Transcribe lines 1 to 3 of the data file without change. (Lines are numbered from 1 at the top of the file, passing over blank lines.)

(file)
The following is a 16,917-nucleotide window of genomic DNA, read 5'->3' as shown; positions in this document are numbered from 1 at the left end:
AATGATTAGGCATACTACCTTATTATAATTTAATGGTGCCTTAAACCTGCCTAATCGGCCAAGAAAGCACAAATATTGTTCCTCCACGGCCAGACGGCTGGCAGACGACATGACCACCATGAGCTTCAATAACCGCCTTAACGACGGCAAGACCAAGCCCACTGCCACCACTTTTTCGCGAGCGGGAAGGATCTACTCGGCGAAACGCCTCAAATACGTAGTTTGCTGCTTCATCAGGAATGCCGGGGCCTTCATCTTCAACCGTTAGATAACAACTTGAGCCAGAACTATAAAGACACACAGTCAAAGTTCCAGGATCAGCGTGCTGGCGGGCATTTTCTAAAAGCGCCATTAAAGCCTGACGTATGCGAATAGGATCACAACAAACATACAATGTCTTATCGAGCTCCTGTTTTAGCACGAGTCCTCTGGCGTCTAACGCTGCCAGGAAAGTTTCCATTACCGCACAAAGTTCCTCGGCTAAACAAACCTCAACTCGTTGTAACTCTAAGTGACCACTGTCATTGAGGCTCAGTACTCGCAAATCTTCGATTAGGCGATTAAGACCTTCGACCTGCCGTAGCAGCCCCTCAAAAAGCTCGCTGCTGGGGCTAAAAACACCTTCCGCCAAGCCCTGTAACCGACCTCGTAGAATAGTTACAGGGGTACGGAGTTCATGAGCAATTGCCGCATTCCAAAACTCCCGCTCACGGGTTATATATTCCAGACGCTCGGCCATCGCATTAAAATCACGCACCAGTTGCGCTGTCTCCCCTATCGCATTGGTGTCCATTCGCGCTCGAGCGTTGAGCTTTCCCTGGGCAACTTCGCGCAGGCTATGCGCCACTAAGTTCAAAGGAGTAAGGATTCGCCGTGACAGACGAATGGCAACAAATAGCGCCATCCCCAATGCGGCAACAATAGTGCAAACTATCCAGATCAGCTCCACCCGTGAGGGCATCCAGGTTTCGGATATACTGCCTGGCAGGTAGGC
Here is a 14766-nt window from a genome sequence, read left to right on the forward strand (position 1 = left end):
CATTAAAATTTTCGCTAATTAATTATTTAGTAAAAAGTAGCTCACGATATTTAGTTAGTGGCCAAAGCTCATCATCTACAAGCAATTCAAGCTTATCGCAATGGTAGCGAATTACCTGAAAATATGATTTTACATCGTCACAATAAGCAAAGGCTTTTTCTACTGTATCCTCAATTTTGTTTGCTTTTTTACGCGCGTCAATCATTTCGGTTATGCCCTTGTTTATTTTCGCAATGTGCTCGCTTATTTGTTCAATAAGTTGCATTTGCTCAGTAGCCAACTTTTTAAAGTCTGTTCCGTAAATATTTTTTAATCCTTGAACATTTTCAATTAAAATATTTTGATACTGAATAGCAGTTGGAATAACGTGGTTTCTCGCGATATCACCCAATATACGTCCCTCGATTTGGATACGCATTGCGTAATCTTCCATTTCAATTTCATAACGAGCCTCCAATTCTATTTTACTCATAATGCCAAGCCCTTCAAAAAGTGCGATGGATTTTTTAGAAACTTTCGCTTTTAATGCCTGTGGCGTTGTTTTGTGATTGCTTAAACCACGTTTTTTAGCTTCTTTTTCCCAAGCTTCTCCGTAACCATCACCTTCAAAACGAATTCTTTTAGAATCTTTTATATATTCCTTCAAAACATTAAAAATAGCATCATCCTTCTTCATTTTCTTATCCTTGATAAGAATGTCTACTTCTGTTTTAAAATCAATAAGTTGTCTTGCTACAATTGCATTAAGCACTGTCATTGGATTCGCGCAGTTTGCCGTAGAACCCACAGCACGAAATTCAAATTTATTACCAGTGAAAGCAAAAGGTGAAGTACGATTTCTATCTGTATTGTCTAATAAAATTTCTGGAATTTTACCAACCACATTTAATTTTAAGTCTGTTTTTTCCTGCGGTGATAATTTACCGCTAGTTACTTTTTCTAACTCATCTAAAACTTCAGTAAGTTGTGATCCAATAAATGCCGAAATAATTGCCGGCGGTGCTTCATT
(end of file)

The following is a 16,917-nucleotide window of genomic DNA, read 5'->3' as shown; positions in this document are numbered from 1 at the left end:
AATGATTAGGCATACTACCTTATTATAATTTAATGGTGCCTTAAACCTGCCTAATCGGCCAAGAAAGCACAAATATTGTTCCTCCACGGCCAGACGGCTGGCAGACGACATGACCACCATGAGCTTCAATAACCGCCTTAACGACGGCAAGACCAAGCCCACTGCCACCACTTTTTCGCGAGCGGGAAGGATCTACTCGGCGAAACGCCTCAAATACGTAGTTTGCTGCTTCATCAGGAATGCCGGGGCCTTCATCTTCAACCGTTAGATAACAACTTGAGCCAGAACTATAAAGACACACAGTCAAAGTTCCAGGATCAGCGTGCTGGCGGGCATTTTCTAAAAGCGCCATTAAAGCCTGACGTATGCGAATAGGATCACAACAAACATACAATGTCTTATCGAGCTCCTGTTTTAGCACGAGTCCTCTGGCGTCTAACGCTGCCAGGAAAGTTTCCATTACCGCACAAAGTTCCTCGGCTAAACAAACCTCAACTCGTTGTAACTCTAAGTGACCACTGTCATTGAGGCTCAGTACTCGCAAATCTTCGATTAGGCGATTAAGACCTTCGACCTGCCGTAGCAGCCCCTCAAAAAGCTCGCTGCTGGGGCTAAAAACACCTTCCGCCAAGCCCTGTAACCGACCTCGTAGAATAGTTACAGGGGTACGGAGTTCATGAGCAATTGCCGCATTCCAAAACTCCCGCTCACGGGTTATATATTCCAGACGCTCGGCCATCGCATTAAAATCACGCACCAGTTGCGCTGTCTCCCCTATCGCATTGGTGTCCATTCGCGCTCGAGCGTTGAGCTTTCCCTGGGCAACTTCGCGCAGGCTATGCGCCACTAAGTTCAAAGGAGTAAGGATTCGCCGTGACAGACGAATGGCAACAAATAGCGCCATCCCCAATGCGGCAACAATAGTGCAAACTATCCAGATCAGCTCCACCCGTGAGGGCATCCAGGTTTCGGATATACTGCCTGGCAGGTAGGC
Here is a 14766-nt window from a genome sequence, read left to right on the forward strand (position 1 = left end):